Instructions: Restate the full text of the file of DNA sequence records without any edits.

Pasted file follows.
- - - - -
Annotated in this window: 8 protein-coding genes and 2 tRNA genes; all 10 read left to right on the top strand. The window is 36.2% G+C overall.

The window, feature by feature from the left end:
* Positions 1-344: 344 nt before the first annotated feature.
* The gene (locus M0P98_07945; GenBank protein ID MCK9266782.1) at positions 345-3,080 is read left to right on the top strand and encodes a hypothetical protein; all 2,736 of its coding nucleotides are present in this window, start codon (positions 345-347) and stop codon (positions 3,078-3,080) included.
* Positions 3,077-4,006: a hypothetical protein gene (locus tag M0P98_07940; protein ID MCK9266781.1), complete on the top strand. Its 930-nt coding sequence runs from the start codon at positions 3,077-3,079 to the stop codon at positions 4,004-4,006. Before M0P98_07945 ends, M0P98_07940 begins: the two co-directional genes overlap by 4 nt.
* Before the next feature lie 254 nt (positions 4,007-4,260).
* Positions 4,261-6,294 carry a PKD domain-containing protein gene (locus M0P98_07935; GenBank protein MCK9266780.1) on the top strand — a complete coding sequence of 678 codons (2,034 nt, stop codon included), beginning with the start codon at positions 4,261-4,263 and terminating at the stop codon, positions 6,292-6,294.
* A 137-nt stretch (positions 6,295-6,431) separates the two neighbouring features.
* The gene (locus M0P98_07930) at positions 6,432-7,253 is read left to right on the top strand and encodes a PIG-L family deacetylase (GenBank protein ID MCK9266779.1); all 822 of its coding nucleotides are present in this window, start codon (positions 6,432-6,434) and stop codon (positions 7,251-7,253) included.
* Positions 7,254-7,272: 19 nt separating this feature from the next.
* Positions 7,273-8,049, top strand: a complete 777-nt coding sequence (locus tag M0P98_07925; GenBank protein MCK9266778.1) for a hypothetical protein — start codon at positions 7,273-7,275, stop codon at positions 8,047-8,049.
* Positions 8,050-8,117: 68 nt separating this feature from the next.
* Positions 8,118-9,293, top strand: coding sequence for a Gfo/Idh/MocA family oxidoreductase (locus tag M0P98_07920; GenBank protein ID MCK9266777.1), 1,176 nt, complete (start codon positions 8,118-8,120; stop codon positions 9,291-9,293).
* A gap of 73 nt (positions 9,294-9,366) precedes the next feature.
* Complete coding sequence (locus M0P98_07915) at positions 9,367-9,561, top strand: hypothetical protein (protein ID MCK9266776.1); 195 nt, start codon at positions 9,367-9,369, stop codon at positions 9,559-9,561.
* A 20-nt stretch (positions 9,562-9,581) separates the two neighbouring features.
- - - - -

Annotated in this window: 8 protein-coding genes and 2 tRNA genes; all 10 read left to right on the top strand. The window is 36.2% G+C overall.

The window, feature by feature from the left end:
* Positions 1-344: 344 nt before the first annotated feature.
* The gene (locus M0P98_07945; GenBank protein ID MCK9266782.1) at positions 345-3,080 is read left to right on the top strand and encodes a hypothetical protein; all 2,736 of its coding nucleotides are present in this window, start codon (positions 345-347) and stop codon (positions 3,078-3,080) included.
* Positions 3,077-4,006: a hypothetical protein gene (locus tag M0P98_07940; protein ID MCK9266781.1), complete on the top strand. Its 930-nt coding sequence runs from the start codon at positions 3,077-3,079 to the stop codon at positions 4,004-4,006. Before M0P98_07945 ends, M0P98_07940 begins: the two co-directional genes overlap by 4 nt.
* Before the next feature lie 254 nt (positions 4,007-4,260).
* Positions 4,261-6,294 carry a PKD domain-containing protein gene (locus M0P98_07935; GenBank protein MCK9266780.1) on the top strand — a complete coding sequence of 678 codons (2,034 nt, stop codon included), beginning with the start codon at positions 4,261-4,263 and terminating at the stop codon, positions 6,292-6,294.
* A 137-nt stretch (positions 6,295-6,431) separates the two neighbouring features.
* The gene (locus M0P98_07930) at positions 6,432-7,253 is read left to right on the top strand and encodes a PIG-L family deacetylase (GenBank protein ID MCK9266779.1); all 822 of its coding nucleotides are present in this window, start codon (positions 6,432-6,434) and stop codon (positions 7,251-7,253) included.
* Positions 7,254-7,272: 19 nt separating this feature from the next.
* Positions 7,273-8,049, top strand: a complete 777-nt coding sequence (locus tag M0P98_07925; GenBank protein MCK9266778.1) for a hypothetical protein — start codon at positions 7,273-7,275, stop codon at positions 8,047-8,049.
* Positions 8,050-8,117: 68 nt separating this feature from the next.
* Positions 8,118-9,293, top strand: coding sequence for a Gfo/Idh/MocA family oxidoreductase (locus tag M0P98_07920; GenBank protein ID MCK9266777.1), 1,176 nt, complete (start codon positions 8,118-8,120; stop codon positions 9,291-9,293).
* A gap of 73 nt (positions 9,294-9,366) precedes the next feature.
* Complete coding sequence (locus M0P98_07915) at positions 9,367-9,561, top strand: hypothetical protein (protein ID MCK9266776.1); 195 nt, start codon at positions 9,367-9,369, stop codon at positions 9,559-9,561.
* A 20-nt stretch (positions 9,562-9,581) separates the two neighbouring features.